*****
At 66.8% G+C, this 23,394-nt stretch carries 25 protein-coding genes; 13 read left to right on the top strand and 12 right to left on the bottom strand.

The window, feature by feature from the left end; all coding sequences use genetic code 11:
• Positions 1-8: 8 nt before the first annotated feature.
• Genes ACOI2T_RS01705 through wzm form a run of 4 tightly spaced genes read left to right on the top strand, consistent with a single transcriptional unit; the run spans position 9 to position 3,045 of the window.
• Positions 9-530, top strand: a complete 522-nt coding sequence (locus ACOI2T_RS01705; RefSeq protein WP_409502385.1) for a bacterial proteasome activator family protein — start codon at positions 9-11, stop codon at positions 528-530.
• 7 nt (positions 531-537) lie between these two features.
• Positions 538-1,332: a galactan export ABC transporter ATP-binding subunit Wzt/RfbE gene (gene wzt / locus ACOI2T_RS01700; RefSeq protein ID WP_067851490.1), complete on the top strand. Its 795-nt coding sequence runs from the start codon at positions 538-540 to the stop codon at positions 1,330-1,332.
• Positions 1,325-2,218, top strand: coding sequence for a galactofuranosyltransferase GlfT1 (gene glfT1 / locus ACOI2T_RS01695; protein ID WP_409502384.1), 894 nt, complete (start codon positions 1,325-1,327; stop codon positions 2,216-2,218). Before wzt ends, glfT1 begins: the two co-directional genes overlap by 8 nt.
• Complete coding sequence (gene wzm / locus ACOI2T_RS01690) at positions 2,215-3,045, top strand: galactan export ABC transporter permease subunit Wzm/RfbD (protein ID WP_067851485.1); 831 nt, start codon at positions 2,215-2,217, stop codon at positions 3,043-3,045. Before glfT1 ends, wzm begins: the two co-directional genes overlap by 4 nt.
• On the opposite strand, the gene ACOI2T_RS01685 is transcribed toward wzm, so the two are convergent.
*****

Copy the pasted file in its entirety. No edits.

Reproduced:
At 66.8% G+C, this 23,394-nt stretch carries 25 protein-coding genes; 13 read left to right on the top strand and 12 right to left on the bottom strand.

The window, feature by feature from the left end; all coding sequences use genetic code 11:
• Positions 1-8: 8 nt before the first annotated feature.
• Genes ACOI2T_RS01705 through wzm form a run of 4 tightly spaced genes read left to right on the top strand, consistent with a single transcriptional unit; the run spans position 9 to position 3,045 of the window.
• Positions 9-530, top strand: a complete 522-nt coding sequence (locus ACOI2T_RS01705; RefSeq protein WP_409502385.1) for a bacterial proteasome activator family protein — start codon at positions 9-11, stop codon at positions 528-530.
• 7 nt (positions 531-537) lie between these two features.
• Positions 538-1,332: a galactan export ABC transporter ATP-binding subunit Wzt/RfbE gene (gene wzt / locus ACOI2T_RS01700; RefSeq protein ID WP_067851490.1), complete on the top strand. Its 795-nt coding sequence runs from the start codon at positions 538-540 to the stop codon at positions 1,330-1,332.
• Positions 1,325-2,218, top strand: coding sequence for a galactofuranosyltransferase GlfT1 (gene glfT1 / locus ACOI2T_RS01695; protein ID WP_409502384.1), 894 nt, complete (start codon positions 1,325-1,327; stop codon positions 2,216-2,218). Before wzt ends, glfT1 begins: the two co-directional genes overlap by 8 nt.
• Complete coding sequence (gene wzm / locus ACOI2T_RS01690) at positions 2,215-3,045, top strand: galactan export ABC transporter permease subunit Wzm/RfbD (protein ID WP_067851485.1); 831 nt, start codon at positions 2,215-2,217, stop codon at positions 3,043-3,045. Before glfT1 ends, wzm begins: the two co-directional genes overlap by 4 nt.
• On the opposite strand, the gene ACOI2T_RS01685 is transcribed toward wzm, so the two are convergent.